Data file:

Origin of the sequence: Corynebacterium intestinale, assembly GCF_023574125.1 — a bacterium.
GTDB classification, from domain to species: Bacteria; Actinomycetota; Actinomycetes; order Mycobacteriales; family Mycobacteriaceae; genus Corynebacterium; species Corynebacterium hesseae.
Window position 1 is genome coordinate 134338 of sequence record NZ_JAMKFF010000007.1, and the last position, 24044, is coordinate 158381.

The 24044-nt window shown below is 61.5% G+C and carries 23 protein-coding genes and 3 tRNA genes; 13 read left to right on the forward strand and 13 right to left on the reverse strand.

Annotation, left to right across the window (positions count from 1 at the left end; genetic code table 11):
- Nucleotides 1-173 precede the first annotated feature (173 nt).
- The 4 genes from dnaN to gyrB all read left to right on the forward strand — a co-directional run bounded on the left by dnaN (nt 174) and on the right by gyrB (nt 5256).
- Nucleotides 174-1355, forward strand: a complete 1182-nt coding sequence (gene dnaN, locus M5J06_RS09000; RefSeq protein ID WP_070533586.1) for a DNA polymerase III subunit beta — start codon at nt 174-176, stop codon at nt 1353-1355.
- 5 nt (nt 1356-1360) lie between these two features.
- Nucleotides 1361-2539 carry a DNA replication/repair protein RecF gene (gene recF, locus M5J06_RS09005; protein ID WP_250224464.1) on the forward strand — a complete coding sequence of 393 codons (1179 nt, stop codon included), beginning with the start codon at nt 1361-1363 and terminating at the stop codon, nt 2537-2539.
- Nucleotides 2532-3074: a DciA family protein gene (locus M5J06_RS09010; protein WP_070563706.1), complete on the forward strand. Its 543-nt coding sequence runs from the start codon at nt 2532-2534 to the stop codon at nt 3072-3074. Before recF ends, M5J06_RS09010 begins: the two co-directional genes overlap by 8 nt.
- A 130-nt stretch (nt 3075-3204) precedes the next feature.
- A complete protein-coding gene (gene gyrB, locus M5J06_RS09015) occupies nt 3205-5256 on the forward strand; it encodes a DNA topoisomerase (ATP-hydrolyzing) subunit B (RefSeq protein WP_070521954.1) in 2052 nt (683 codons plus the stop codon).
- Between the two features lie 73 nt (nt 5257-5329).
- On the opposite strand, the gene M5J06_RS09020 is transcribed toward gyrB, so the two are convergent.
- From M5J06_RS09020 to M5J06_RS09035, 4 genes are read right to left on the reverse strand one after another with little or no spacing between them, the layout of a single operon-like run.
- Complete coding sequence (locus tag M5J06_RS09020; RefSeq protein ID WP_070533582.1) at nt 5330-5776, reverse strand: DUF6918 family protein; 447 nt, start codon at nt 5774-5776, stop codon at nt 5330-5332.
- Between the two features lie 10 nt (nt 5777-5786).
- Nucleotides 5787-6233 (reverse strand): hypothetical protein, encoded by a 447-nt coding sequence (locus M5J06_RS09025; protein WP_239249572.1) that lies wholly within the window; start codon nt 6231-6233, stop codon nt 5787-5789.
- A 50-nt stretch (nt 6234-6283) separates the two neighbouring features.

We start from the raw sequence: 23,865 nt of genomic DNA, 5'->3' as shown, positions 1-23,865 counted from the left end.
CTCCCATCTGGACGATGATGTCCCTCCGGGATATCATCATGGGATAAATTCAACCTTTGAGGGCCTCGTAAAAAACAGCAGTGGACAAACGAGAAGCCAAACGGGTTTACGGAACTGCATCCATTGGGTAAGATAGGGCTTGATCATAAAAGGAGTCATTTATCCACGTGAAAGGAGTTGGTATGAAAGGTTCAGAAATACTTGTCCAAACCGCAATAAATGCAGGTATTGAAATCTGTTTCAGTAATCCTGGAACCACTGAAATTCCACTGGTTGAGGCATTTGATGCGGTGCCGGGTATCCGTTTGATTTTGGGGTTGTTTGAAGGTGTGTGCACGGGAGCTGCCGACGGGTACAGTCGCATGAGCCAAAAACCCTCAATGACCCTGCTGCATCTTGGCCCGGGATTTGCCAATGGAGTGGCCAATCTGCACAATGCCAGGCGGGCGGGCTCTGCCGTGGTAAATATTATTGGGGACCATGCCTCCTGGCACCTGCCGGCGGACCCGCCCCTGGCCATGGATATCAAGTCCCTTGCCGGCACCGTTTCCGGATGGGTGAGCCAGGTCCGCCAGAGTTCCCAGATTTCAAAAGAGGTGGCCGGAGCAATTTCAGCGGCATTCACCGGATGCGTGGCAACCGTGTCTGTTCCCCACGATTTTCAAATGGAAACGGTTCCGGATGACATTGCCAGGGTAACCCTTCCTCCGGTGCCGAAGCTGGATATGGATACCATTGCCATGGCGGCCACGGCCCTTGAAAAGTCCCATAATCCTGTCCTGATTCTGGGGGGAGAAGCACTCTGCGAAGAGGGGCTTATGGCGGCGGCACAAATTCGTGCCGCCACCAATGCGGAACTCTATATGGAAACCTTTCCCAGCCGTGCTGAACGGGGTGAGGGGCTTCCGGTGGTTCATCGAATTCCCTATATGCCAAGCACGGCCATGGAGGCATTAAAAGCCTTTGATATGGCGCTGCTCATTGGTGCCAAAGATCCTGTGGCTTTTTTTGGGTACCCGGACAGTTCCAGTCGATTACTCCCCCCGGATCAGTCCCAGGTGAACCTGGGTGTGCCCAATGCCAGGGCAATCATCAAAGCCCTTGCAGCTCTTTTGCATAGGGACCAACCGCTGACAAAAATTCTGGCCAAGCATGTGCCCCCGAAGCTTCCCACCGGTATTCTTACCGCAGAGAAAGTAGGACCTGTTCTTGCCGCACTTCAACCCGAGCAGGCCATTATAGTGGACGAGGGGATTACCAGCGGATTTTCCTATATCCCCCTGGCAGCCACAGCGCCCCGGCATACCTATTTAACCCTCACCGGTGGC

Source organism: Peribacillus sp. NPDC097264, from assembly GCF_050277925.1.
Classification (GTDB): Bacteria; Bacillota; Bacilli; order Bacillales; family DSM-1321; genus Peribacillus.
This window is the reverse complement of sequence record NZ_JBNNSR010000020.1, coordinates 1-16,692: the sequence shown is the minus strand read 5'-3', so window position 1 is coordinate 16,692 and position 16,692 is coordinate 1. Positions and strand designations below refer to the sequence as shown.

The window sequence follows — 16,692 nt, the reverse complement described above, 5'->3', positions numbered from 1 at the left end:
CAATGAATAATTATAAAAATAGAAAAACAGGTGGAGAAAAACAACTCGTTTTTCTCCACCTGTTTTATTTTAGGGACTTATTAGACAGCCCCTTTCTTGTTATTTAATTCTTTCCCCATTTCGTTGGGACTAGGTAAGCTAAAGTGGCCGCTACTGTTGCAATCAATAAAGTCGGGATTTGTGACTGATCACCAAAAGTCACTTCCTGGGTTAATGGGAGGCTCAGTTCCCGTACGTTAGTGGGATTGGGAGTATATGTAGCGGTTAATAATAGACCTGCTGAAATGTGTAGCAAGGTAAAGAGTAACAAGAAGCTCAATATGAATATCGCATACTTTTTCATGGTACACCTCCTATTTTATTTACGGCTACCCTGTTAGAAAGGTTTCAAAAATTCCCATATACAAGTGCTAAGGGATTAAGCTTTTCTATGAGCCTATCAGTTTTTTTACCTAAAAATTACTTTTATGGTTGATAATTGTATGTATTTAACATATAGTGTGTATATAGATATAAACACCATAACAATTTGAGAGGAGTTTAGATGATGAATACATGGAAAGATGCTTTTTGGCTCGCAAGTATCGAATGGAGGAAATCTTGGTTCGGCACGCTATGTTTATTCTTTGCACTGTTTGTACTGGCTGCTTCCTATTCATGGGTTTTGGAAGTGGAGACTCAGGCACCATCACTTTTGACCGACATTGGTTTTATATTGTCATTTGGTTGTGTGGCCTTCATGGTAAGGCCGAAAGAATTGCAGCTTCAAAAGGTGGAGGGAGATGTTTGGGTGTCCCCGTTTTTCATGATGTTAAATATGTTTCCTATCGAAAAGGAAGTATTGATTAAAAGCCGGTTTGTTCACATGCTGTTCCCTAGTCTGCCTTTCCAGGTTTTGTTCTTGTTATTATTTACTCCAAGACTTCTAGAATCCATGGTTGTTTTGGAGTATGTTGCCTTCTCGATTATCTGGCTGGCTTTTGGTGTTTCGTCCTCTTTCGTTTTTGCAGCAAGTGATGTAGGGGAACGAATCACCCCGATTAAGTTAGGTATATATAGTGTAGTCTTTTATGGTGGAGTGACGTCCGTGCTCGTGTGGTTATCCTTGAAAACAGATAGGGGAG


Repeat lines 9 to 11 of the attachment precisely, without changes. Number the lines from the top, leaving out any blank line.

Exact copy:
- 5 nt (nt 1356-1360) lie between these two features.
- Nucleotides 1361-2539 carry a DNA replication/repair protein RecF gene (gene recF, locus M5J06_RS09005; protein ID WP_250224464.1) on the forward strand — a complete coding sequence of 393 codons (1179 nt, stop codon included), beginning with the start codon at nt 1361-1363 and terminating at the stop codon, nt 2537-2539.
- Nucleotides 2532-3074: a DciA family protein gene (locus M5J06_RS09010; protein WP_070563706.1), complete on the forward strand. Its 543-nt coding sequence runs from the start codon at nt 2532-2534 to the stop codon at nt 3072-3074. Before recF ends, M5J06_RS09010 begins: the two co-directional genes overlap by 8 nt.